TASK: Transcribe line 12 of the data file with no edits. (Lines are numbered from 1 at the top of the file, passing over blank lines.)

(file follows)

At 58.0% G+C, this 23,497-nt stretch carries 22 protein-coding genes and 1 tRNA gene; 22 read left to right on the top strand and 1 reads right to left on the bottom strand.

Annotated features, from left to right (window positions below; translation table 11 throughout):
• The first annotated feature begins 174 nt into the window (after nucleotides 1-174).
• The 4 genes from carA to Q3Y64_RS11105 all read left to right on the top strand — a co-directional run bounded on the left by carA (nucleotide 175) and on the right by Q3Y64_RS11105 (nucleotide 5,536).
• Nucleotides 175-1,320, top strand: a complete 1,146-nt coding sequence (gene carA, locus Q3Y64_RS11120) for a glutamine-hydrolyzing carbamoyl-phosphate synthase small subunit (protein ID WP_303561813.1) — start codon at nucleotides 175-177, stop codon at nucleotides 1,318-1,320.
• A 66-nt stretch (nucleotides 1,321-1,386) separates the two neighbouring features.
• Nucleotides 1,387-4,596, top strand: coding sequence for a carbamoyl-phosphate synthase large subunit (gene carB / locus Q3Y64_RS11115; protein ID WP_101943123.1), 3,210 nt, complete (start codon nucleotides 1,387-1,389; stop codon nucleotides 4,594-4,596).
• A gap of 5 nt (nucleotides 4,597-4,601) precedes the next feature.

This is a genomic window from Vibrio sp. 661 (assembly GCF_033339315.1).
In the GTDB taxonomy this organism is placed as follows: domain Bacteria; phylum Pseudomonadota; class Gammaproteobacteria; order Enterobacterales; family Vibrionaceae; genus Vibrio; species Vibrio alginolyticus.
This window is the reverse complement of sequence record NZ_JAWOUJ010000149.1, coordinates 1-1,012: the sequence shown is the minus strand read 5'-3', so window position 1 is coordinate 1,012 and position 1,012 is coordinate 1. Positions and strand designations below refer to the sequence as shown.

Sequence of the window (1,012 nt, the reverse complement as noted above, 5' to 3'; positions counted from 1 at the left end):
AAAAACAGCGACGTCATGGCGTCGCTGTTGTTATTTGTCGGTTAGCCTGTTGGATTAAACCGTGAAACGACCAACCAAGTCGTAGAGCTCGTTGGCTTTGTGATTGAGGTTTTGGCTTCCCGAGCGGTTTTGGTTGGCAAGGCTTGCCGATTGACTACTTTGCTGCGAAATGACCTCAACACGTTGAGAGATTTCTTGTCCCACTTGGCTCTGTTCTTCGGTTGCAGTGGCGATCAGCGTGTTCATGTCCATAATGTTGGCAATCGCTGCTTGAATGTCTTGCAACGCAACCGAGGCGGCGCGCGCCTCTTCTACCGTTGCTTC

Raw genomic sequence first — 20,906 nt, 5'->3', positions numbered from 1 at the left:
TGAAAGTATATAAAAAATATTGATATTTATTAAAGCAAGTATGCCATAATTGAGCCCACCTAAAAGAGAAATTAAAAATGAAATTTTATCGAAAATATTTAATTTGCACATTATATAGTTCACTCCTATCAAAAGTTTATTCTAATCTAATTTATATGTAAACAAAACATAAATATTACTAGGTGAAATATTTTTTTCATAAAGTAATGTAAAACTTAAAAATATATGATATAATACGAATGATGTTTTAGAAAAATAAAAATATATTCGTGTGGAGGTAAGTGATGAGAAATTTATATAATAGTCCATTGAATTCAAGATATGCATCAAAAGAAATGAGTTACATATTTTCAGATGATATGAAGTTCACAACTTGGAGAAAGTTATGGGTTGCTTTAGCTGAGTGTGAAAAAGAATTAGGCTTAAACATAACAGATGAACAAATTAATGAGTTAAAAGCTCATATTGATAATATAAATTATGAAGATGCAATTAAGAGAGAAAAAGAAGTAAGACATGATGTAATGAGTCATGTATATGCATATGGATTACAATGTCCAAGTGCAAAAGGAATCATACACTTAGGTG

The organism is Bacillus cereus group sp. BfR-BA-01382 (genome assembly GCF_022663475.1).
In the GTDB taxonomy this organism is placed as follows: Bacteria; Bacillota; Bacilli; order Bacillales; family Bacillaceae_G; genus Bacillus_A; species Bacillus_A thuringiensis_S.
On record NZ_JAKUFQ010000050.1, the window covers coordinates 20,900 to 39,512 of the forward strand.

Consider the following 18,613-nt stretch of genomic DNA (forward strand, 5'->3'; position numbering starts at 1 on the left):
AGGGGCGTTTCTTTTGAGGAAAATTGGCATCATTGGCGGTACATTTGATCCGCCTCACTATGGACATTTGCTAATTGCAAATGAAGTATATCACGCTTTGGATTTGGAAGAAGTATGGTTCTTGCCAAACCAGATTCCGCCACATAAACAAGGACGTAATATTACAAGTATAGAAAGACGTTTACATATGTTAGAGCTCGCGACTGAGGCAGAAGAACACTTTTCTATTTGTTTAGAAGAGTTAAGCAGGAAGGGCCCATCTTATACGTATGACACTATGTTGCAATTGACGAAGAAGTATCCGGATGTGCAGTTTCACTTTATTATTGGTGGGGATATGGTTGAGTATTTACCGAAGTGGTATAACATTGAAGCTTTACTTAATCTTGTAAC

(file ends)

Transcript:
Sequence of the window (1,012 nt, the reverse complement as noted above, 5' to 3'; positions counted from 1 at the left end):